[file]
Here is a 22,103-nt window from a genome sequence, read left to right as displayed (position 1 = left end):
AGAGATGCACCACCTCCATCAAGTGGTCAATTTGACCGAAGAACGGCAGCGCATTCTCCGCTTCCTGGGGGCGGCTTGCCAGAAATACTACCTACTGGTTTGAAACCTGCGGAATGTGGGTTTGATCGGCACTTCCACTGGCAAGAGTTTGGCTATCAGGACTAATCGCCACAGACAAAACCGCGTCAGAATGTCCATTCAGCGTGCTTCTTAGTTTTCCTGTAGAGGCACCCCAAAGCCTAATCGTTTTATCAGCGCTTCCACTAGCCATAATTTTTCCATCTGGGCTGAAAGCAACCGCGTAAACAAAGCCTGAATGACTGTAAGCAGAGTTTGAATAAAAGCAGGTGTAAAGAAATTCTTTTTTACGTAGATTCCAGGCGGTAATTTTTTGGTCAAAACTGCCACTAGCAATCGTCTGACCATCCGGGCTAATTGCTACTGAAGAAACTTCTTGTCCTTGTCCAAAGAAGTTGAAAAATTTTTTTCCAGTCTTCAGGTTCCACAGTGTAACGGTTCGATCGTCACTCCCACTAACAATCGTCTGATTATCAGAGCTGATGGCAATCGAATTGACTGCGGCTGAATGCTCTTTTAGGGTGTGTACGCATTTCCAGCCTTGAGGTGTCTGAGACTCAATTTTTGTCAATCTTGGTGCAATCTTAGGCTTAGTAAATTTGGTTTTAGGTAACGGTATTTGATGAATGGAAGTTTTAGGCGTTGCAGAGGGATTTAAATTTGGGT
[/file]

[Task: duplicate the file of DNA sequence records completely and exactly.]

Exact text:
Here is a 22,103-nt window from a genome sequence, read left to right as displayed (position 1 = left end):
AGAGATGCACCACCTCCATCAAGTGGTCAATTTGACCGAAGAACGGCAGCGCATTCTCCGCTTCCTGGGGGCGGCTTGCCAGAAATACTACCTACTGGTTTGAAACCTGCGGAATGTGGGTTTGATCGGCACTTCCACTGGCAAGAGTTTGGCTATCAGGACTAATCGCCACAGACAAAACCGCGTCAGAATGTCCATTCAGCGTGCTTCTTAGTTTTCCTGTAGAGGCACCCCAAAGCCTAATCGTTTTATCAGCGCTTCCACTAGCCATAATTTTTCCATCTGGGCTGAAAGCAACCGCGTAAACAAAGCCTGAATGACTGTAAGCAGAGTTTGAATAAAAGCAGGTGTAAAGAAATTCTTTTTTACGTAGATTCCAGGCGGTAATTTTTTGGTCAAAACTGCCACTAGCAATCGTCTGACCATCCGGGCTAATTGCTACTGAAGAAACTTCTTGTCCTTGTCCAAAGAAGTTGAAAAATTTTTTTCCAGTCTTCAGGTTCCACAGTGTAACGGTTCGATCGTCACTCCCACTAACAATCGTCTGATTATCAGAGCTGATGGCAATCGAATTGACTGCGGCTGAATGCTCTTTTAGGGTGTGTACGCATTTCCAGCCTTGAGGTGTCTGAGACTCAATTTTTGTCAATCTTGGTGCAATCTTAGGCTTAGTAAATTTGGTTTTAGGTAACGGTATTTGATGAATGGAAGTTTTAGGCGTTGCAGAGGGATTTAAATTTGGGT